Agent Elvis: The Satirization of a King

Photo Credit:

Finn Lyons, Assistant Arts and Entertainment Editor

With the recent hype around the king of rock and roll, Netflix cashed in on an opportunity to make a new animated show about Elvis.

The show Agent Elvis has an extremely unique style that captures a side of Elvis not many people know about. Elvis was a comic book lover, and this show is presented as if it were it’s own comic book.

Over the course of the episodes action sequences would be spliced up into panels, with the classic “POW” “BOOM” or “BAM” effects during combat. This stylistic choice is the best aspect of the show as it gives it something that not many shows get, and it is that genuine connection to one of Elvis’ favorite forms of media that gives this show life.

There is a lot of great things about this show. For starters the voice acting is phenomenal outside of one character, which we will touch on later. Speaking of characters, all of the characters (excluding the aforementioned one) are great. The original characters made up for this show are a treat. The standout to me is Kaitlin Olson as CeCe Ryder. She brings such a flavor to this show that was desperately needed. Don Cheadle as The Commander was mixed well with her as well. The whole dynamic between those two and Matthew McConaughey as Elvis worked very well. They all play off each other, and they really match each other’s energy. One other aspect where the show really shines is in the use of real Elvis songs. During each fight scene a different song is used and the beats of the song match up to the action, the “beatdown” if you will.

That is unfortunately the most praise that can be given to Agent Elvis. The show for the most part is a predictable mess of sex jokes, crude humor and awful side and one-off characters that really make you cringe and regret watching the show. The character alluded to earlier is Howard played by Jason Mantzoukas. This character single handedly brings this show from around a 7/10 to a 5/10. Every time this character is on screen he makes the most obscene joke, if you can call it that and they are just so out of place. He is this sex-crazed mad scientist that adds absolutely nothing to the show, and in face brings it down whenever he steps on the screen. His voice is extremely hard to listen to and does not fit with the more grounded voices of the other characters, his is more goofy and it really plays up the “look at me I say sex jokes I’m so goofy” persona. I digress; there are other problems with the show.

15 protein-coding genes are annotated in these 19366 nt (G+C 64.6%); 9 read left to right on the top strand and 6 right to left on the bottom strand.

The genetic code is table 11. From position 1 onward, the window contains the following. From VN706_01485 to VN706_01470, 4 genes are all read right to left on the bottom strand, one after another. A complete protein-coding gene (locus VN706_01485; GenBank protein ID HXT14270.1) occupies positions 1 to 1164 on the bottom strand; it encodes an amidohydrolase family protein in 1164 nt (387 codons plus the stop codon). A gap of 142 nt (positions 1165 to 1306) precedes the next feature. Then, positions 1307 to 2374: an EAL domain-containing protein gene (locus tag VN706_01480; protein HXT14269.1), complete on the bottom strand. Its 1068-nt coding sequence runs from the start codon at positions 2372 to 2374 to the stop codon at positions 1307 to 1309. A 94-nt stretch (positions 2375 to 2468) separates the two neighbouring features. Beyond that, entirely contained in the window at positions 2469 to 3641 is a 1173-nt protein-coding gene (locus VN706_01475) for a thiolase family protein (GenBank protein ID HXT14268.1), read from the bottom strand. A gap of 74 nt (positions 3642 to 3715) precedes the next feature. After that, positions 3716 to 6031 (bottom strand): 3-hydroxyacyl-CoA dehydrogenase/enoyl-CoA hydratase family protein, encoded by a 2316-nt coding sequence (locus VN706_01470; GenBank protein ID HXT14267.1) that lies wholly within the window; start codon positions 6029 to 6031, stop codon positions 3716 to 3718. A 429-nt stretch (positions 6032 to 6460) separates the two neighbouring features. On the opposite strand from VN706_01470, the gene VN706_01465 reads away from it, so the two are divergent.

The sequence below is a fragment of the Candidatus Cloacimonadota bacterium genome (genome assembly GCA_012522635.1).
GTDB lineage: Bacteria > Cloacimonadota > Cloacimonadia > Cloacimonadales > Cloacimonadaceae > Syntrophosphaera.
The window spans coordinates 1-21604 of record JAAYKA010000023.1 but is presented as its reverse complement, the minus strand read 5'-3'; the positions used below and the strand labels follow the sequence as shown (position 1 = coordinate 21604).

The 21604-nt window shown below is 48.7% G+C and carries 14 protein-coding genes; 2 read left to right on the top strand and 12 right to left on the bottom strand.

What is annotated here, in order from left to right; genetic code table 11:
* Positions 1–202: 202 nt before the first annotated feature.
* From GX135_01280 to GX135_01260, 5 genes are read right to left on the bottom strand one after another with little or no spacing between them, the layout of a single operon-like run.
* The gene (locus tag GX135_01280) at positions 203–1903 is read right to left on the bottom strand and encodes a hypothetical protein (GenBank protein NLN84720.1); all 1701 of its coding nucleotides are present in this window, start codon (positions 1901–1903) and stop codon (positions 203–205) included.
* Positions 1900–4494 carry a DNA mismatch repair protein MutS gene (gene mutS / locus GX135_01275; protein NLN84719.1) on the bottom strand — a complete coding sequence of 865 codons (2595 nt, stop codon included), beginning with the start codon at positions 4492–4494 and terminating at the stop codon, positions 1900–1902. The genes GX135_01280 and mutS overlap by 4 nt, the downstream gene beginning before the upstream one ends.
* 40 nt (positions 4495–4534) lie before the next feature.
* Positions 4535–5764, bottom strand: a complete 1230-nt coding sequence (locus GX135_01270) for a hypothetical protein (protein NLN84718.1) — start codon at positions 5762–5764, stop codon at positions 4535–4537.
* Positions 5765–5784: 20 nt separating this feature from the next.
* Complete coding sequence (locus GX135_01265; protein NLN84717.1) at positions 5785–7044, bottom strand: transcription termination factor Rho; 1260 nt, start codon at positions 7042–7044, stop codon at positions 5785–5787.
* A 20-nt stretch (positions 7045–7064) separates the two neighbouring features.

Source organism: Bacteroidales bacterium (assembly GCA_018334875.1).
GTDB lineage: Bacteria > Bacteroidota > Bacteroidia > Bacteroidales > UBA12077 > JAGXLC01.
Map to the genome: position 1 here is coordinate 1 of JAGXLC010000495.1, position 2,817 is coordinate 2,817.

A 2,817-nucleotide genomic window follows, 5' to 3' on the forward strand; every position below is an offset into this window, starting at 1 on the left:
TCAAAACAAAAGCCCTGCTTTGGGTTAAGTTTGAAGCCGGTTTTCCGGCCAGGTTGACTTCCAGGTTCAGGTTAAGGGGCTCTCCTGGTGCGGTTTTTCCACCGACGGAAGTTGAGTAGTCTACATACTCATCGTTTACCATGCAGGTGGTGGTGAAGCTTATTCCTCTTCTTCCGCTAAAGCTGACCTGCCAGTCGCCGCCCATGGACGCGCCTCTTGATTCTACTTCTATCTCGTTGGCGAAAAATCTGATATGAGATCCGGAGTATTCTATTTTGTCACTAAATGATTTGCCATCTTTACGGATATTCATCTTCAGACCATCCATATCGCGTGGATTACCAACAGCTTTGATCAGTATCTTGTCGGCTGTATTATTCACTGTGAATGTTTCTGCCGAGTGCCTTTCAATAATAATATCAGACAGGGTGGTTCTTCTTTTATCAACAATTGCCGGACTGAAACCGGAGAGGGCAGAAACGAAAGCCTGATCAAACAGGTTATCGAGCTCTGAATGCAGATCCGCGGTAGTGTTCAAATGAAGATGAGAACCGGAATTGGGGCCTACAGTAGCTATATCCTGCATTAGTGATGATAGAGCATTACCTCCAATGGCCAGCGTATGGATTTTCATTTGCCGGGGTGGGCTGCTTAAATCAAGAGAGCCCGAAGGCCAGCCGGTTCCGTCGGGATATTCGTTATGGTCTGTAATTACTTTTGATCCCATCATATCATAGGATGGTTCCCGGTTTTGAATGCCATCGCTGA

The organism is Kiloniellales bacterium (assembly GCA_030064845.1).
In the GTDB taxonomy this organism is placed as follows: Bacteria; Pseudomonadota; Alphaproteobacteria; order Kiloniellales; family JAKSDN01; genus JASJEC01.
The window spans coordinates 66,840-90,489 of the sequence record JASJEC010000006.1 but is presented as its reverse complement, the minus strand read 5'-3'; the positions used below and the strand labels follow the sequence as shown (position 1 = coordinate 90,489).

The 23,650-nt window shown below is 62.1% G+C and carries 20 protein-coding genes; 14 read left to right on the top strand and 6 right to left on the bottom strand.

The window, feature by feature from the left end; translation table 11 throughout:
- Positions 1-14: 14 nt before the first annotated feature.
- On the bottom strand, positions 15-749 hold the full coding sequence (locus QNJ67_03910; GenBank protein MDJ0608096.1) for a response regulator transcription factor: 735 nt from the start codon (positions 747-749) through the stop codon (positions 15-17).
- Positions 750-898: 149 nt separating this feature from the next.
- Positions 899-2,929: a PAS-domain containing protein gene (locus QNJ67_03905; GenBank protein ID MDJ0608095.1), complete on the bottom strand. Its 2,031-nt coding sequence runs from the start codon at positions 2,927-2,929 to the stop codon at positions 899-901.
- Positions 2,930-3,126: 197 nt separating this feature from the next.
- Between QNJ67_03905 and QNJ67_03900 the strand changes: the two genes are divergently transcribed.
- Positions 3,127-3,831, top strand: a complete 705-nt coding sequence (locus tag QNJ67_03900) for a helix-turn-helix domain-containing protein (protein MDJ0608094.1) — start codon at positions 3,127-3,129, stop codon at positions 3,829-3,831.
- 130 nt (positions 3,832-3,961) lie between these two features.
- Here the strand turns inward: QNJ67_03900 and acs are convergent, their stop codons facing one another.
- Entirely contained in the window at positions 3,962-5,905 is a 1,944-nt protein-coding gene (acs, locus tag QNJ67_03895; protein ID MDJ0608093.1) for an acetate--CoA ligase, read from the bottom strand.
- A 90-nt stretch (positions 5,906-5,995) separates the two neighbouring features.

The side characters brought in for each episode are the most one dimensional characters I have seen in a while. The two that stick out as the worst are Charles Manson and Gabriel Wolf. Charles Manson shows up in the first episode and kidnaps Elvis’ friend just so he can meet Elvis and do a collaboration with him. Then Elvis and CeCe just kill him.The whole storyline does not make any sense, and it is not even like it introduces us to Elvis being a secret agent or CeCe it just happens and it is never thought of again.

Over to Gabriel Wolf. He is supposed to be this big bad guy for the finale. He is given about two minutes in the beginning of the episode for his backstory on why he hates Elvis, and then he does not even have a confrontation with Elvis. Elvis simply destroys Wolf’s satellite (Do not even get me started.) and Wolf is upset. That is the whole Wolf against Elvis storyline. It is not built up to the audience so why would you care about some random guy when Elvis himself had been building up to a whole other villain.

Robert Goulet, played by Ed Helms, is Elvis’ rival from the very beginning of the show. It could not have been anymore obvious that he was supposed to be the villain all along. What a surprise it was when Goulet was found out the be the villain all along, and this just flows back into the show being so predictable. There was no attempt to hide the fact that Goulet was the secret bad guy.

Overall, Agent Elvis relies on people’s nostalgia of Elvis despite the target audience clearly being Gen-Z and Millennials. The show has a solid idea playing into the conspiracy theory that Elvis was actual an agent for the government, and with the star cast it had everything going for it. It ultimately falls flat with its disgusting humor, simple plot, and awful characters. Agent Elvis gets a 5.5/10